How do we begin to lay the groundwork in raising our children?
The first step in any relationship is knowledge of the other person. The more we know a person, the deeper our relationship with him or her will be. This is how love develops and deepens. To realistically reach this level of excitement in Ahavat Hashem, we need to work on the building blocks of this relationship.
Rabbi Moshe Feinstein (a”h), writes that the most important part of chinuch is to teach emunah. He advises parents to consistently tell their children that everything they have is from Hashem, and that we are only the emissaries. When a child realizes that everything he possesses is from Hashem, he will develop a natural love for Him and for his parents for being the messengers. The child will also feel an emotional connection and he will want to thank Hashem, feeling that He is the source of all blessing. A child who grows up in this environment develops the feeling that Hashem is as real and present as the sun that rises every morning. We need to live the emunah we possess.
There was a woman who was driving in the Beverly Center, a shopping mall in Los Angeles and she was looking for parking. After she circled around quite a number of times, she found a parking spot right in front of the mall. She immediately exclaimed, “Wow, I’m so lucky!”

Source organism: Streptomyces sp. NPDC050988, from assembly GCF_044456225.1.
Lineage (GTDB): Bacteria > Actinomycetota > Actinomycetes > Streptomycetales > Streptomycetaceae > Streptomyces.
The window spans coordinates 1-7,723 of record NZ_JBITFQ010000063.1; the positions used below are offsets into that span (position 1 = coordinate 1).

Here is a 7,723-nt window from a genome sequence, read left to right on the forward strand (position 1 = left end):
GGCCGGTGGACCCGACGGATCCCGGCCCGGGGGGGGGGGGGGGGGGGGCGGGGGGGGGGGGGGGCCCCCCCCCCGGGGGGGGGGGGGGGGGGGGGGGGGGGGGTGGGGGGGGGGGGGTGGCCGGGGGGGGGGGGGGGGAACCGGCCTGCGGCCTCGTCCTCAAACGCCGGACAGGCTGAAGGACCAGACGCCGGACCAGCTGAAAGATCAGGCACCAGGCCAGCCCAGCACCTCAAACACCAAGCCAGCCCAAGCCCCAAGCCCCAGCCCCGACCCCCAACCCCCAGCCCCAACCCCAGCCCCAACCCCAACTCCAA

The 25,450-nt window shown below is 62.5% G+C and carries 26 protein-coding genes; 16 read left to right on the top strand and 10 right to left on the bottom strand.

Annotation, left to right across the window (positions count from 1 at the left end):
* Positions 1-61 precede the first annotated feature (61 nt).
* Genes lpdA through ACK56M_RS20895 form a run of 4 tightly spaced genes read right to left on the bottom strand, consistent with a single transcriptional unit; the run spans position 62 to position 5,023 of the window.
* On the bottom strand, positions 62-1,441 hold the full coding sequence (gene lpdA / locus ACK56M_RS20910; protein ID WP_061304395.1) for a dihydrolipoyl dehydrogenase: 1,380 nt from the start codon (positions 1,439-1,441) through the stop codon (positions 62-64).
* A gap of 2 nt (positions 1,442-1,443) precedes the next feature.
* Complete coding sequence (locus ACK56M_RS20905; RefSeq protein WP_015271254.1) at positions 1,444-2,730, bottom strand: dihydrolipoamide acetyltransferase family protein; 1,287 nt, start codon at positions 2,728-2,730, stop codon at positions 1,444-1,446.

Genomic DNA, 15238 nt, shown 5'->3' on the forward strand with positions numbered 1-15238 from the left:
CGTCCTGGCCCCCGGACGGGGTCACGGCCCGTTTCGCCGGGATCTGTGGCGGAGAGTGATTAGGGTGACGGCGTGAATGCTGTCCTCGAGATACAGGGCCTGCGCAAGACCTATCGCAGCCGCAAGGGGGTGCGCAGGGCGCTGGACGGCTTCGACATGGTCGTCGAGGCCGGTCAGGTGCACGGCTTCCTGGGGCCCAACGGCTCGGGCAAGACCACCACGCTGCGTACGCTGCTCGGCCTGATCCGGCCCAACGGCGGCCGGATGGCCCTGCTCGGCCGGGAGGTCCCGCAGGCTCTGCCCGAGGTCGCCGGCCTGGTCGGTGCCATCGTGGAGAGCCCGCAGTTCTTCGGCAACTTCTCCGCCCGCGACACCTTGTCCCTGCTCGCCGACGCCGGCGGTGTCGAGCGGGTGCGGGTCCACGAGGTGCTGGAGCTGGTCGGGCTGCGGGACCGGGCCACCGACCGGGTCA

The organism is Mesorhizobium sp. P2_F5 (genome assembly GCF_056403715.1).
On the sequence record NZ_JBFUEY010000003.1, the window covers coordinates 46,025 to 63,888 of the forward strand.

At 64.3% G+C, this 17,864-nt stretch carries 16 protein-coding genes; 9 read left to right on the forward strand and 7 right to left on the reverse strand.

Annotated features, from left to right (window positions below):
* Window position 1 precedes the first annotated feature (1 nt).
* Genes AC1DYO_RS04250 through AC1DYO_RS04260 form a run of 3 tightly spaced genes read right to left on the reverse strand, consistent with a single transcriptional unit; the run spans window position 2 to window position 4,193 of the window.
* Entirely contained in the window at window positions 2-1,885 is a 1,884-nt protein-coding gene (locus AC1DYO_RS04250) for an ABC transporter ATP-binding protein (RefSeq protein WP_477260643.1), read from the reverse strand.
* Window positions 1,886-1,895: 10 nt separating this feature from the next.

Her three year old daughter piped up from the back of the car and said, “Mommy, you have to say, ‘Thank you Hashem.’” If this little girl is introduced to Hashem as the source of all the good, the less emotional resistance she will have toward Him when she grows up.
The natural outgrowth of love is joy. Rav Feinstein was once asked why so many Jews who were moser nefesh to keep Shabat did not merit descendants who observed the Shabat. He explained that these parents constantly expressed the difficulty of being a Jew. If we aim to inspire a love of Hashem so that our children remain loyal to Torah, we need to breathe genuine simchah into our Judaism.
Our children live in a generation of immediate gratification where with the touch of a finger they can access endless hours of entertainment. It is not surprising that they are easily bored by a long davening that does not provide them with a feeling of gratification! We adults also grow disinterested in aspects of our Judaism. When the parents grow complacent in their observance – then their relationship with Hashem becomes stale and joy is harder to access. To raise committed Jews, both in practice and emotional commitment, a parent has to work on his own spiritual development.
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